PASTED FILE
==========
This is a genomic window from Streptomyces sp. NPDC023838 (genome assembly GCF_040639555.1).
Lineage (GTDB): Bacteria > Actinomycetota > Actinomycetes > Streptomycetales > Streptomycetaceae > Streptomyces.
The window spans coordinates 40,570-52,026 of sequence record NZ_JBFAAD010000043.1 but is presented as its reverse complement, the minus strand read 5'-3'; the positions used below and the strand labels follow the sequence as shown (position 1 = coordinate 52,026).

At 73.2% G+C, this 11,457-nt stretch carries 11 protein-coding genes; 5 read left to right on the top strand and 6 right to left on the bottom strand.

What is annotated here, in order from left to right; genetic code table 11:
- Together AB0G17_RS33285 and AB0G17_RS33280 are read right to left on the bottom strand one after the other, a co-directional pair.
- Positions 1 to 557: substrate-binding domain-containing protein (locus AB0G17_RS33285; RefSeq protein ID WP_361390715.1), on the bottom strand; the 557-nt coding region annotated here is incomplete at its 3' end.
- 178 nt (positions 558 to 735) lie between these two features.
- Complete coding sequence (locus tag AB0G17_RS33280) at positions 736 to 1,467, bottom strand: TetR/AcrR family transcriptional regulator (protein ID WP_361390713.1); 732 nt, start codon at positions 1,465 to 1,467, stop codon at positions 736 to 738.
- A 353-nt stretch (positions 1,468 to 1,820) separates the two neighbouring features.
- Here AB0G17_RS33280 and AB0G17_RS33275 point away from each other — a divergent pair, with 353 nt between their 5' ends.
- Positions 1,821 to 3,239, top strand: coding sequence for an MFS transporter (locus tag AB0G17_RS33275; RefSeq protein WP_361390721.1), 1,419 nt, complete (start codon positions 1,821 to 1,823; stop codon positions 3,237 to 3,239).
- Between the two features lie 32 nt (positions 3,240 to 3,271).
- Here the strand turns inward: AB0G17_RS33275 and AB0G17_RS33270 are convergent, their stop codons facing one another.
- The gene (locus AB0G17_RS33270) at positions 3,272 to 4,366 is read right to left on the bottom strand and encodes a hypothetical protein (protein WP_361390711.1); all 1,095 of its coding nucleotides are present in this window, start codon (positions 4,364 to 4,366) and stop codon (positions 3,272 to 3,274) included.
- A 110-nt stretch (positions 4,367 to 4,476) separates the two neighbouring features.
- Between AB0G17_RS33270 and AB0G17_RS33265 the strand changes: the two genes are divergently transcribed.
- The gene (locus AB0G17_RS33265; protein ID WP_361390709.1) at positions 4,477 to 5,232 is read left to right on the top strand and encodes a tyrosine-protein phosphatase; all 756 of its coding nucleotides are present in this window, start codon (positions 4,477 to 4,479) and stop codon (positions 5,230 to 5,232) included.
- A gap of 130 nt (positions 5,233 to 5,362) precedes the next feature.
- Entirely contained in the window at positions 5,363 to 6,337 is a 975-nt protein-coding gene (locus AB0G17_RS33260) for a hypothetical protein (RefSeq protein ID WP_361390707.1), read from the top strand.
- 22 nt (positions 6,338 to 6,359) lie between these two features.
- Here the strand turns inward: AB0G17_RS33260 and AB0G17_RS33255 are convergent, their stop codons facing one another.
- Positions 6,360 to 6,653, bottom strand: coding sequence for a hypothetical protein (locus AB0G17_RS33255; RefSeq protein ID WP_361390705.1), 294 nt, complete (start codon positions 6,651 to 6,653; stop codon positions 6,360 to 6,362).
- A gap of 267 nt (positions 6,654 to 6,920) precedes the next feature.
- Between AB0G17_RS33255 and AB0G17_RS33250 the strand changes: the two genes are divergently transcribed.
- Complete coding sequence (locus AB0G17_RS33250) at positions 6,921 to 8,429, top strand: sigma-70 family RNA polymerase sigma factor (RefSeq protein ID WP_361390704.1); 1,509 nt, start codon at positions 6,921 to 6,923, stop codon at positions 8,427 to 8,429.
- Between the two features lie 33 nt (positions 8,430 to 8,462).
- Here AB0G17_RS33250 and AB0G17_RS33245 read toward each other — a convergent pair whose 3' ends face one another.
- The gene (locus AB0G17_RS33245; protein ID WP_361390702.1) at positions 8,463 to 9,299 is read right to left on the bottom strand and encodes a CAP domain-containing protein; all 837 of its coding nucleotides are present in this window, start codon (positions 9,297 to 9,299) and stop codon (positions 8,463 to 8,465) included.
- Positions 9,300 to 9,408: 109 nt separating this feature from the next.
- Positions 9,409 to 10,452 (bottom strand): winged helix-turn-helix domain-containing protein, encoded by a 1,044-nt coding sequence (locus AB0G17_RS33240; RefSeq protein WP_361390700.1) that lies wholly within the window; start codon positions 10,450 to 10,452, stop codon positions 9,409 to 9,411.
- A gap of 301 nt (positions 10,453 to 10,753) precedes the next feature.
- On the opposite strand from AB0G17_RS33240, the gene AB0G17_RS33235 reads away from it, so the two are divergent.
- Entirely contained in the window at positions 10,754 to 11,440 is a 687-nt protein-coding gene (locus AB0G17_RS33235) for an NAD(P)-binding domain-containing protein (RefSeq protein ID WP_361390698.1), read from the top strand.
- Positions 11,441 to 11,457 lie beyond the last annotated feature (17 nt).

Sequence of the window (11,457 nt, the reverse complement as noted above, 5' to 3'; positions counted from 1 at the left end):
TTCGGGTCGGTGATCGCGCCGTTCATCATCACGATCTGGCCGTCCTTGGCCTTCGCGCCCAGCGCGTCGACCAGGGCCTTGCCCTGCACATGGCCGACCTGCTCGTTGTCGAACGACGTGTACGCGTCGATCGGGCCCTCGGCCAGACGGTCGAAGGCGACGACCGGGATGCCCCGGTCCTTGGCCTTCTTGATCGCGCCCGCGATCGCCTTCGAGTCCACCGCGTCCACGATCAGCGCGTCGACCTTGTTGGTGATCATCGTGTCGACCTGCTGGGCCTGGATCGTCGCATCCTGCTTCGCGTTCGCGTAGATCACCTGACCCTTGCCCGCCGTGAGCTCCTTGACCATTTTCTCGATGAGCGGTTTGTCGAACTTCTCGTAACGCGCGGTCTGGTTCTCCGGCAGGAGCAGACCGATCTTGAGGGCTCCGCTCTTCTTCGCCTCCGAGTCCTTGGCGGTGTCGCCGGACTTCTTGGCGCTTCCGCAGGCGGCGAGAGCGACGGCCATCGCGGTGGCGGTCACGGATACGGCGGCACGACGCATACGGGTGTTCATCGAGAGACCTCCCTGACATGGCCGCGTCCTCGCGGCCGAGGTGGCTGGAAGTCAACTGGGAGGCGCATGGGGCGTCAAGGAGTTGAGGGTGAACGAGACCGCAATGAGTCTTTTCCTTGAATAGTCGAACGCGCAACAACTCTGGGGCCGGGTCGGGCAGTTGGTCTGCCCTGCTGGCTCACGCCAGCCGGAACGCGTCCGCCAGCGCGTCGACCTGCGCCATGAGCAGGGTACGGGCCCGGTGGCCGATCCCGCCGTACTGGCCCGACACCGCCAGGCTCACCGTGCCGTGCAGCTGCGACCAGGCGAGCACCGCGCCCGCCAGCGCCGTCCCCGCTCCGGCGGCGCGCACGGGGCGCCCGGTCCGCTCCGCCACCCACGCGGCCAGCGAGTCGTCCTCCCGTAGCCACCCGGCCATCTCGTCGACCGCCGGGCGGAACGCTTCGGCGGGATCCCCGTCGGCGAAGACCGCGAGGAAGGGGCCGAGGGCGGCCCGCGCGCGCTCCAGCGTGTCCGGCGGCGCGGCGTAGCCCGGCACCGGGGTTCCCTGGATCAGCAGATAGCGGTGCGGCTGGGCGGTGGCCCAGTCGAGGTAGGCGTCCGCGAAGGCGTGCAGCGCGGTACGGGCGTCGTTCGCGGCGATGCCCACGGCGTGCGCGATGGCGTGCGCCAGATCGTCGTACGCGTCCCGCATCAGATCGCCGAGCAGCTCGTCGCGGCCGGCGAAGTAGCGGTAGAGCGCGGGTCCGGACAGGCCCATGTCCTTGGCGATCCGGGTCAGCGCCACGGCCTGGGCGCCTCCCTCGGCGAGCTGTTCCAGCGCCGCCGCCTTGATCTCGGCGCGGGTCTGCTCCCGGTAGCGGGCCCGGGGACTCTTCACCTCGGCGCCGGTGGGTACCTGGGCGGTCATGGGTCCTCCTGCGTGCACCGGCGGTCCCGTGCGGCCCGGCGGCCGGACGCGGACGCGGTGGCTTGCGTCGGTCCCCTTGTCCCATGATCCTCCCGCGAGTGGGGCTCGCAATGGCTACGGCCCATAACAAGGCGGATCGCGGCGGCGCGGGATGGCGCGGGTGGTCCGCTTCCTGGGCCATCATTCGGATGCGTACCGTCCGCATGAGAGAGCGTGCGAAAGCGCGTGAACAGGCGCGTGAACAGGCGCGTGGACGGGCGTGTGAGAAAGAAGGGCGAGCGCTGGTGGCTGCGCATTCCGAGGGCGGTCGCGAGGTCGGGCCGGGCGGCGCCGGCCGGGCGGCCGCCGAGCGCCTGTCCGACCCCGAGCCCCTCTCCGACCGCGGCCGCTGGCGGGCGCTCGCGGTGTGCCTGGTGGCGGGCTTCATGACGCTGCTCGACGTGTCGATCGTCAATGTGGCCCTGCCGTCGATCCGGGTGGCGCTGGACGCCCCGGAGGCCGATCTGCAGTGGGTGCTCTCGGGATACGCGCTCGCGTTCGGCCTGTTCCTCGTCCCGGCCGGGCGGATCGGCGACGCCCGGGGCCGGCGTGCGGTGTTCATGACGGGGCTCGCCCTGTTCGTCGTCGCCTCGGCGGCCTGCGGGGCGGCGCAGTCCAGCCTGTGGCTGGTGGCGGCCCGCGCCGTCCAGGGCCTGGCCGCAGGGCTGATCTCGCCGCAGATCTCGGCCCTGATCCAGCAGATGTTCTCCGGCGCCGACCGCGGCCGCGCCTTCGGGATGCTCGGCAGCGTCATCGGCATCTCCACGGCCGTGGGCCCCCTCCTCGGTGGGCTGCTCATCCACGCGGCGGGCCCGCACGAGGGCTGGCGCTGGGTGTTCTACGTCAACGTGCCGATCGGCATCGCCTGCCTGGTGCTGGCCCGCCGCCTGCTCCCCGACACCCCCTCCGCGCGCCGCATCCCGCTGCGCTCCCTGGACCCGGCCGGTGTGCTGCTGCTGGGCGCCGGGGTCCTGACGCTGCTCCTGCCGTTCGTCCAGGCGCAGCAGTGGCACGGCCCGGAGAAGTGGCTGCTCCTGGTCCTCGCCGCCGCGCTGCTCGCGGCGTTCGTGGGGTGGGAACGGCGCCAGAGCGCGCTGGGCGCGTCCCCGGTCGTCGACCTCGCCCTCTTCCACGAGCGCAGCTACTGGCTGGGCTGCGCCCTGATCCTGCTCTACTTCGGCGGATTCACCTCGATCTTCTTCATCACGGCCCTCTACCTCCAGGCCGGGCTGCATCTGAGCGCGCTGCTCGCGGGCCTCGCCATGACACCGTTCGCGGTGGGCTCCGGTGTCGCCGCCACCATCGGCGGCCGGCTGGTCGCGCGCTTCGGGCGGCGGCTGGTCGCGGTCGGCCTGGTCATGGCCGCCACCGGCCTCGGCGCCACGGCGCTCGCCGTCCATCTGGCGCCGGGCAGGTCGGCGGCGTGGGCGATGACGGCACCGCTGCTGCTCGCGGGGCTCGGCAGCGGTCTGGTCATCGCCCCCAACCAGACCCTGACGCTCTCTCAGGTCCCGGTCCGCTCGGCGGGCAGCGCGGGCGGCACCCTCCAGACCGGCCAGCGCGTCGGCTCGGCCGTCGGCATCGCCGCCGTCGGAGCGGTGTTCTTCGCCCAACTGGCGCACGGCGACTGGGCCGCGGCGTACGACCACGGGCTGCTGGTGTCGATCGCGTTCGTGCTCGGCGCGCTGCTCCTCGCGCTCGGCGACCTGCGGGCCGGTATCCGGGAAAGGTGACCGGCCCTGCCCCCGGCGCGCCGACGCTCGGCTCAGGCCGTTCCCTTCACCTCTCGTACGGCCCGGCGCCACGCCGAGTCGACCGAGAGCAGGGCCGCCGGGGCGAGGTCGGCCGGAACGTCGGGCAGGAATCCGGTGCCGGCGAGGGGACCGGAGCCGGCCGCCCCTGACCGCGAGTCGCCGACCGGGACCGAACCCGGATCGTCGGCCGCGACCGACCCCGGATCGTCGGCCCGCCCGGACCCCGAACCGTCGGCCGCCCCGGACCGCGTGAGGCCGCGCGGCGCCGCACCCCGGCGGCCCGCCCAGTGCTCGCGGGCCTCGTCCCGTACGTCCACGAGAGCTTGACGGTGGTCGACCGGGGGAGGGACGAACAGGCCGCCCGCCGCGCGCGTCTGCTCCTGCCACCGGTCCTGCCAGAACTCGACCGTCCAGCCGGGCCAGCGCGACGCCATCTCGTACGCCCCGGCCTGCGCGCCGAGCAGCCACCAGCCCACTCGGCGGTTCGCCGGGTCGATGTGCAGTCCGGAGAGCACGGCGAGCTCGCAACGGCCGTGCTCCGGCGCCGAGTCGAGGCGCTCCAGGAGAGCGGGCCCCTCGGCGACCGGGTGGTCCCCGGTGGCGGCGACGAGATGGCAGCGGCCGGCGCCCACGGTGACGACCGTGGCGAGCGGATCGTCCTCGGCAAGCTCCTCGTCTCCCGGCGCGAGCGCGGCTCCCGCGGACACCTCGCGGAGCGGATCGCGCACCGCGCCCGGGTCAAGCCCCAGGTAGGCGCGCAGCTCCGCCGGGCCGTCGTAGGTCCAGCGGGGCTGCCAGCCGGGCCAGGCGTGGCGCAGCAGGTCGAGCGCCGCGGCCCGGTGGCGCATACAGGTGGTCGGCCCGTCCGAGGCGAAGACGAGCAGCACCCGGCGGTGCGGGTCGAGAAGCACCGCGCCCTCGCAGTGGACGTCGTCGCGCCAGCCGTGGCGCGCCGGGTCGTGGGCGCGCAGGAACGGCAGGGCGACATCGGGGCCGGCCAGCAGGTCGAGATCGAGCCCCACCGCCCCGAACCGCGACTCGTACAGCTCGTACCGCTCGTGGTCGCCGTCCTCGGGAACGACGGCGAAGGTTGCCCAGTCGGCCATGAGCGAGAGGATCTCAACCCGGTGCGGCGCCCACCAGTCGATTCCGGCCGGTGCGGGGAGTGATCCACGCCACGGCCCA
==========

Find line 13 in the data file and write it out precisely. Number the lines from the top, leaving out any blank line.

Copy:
- Between the two features lie 32 nt (positions 3,240 to 3,271).